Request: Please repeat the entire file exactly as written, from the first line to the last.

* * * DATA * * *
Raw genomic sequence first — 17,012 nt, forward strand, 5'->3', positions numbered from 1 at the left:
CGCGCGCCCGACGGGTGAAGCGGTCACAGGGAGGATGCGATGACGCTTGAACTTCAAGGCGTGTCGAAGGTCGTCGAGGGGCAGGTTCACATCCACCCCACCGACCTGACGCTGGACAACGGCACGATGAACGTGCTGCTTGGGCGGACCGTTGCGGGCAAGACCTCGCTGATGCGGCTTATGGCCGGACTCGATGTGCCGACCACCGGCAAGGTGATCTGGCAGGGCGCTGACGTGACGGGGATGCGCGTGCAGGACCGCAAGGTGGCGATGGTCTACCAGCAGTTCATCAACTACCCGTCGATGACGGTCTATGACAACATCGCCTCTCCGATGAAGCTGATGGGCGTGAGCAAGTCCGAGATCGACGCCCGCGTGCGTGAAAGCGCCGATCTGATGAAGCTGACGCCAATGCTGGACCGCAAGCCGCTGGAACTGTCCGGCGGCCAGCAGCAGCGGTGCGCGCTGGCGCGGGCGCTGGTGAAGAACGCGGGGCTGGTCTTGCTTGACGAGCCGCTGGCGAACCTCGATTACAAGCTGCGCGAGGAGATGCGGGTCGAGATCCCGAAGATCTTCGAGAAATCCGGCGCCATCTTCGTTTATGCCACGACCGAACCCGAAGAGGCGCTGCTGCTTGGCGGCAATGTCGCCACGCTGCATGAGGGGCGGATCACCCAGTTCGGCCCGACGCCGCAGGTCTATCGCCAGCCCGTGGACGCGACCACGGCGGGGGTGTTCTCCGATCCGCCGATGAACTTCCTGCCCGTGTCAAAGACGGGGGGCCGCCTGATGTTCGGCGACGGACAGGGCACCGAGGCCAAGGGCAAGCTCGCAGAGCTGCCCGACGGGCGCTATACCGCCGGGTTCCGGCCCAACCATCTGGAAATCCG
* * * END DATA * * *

Raw genomic sequence first — 17,012 nt, forward strand, 5'->3', positions numbered from 1 at the left:
CGCGCGCCCGACGGGTGAAGCGGTCACAGGGAGGATGCGATGACGCTTGAACTTCAAGGCGTGTCGAAGGTCGTCGAGGGGCAGGTTCACATCCACCCCACCGACCTGACGCTGGACAACGGCACGATGAACGTGCTGCTTGGGCGGACCGTTGCGGGCAAGACCTCGCTGATGCGGCTTATGGCCGGACTCGATGTGCCGACCACCGGCAAGGTGATCTGGCAGGGCGCTGACGTGACGGGGATGCGCGTGCAGGACCGCAAGGTGGCGATGGTCTACCAGCAGTTCATCAACTACCCGTCGATGACGGTCTATGACAACATCGCCTCTCCGATGAAGCTGATGGGCGTGAGCAAGTCCGAGATCGACGCCCGCGTGCGTGAAAGCGCCGATCTGATGAAGCTGACGCCAATGCTGGACCGCAAGCCGCTGGAACTGTCCGGCGGCCAGCAGCAGCGGTGCGCGCTGGCGCGGGCGCTGGTGAAGAACGCGGGGCTGGTCTTGCTTGACGAGCCGCTGGCGAACCTCGATTACAAGCTGCGCGAGGAGATGCGGGTCGAGATCCCGAAGATCTTCGAGAAATCCGGCGCCATCTTCGTTTATGCCACGACCGAACCCGAAGAGGCGCTGCTGCTTGGCGGCAATGTCGCCACGCTGCATGAGGGGCGGATCACCCAGTTCGGCCCGACGCCGCAGGTCTATCGCCAGCCCGTGGACGCGACCACGGCGGGGGTGTTCTCCGATCCGCCGATGAACTTCCTGCCCGTGTCAAAGACGGGGGGCCGCCTGATGTTCGGCGACGGACAGGGCACCGAGGCCAAGGGCAAGCTCGCAGAGCTGCCCGACGGGCGCTATACCGCCGGGTTCCGGCCCAACCATCTGGAAATCCG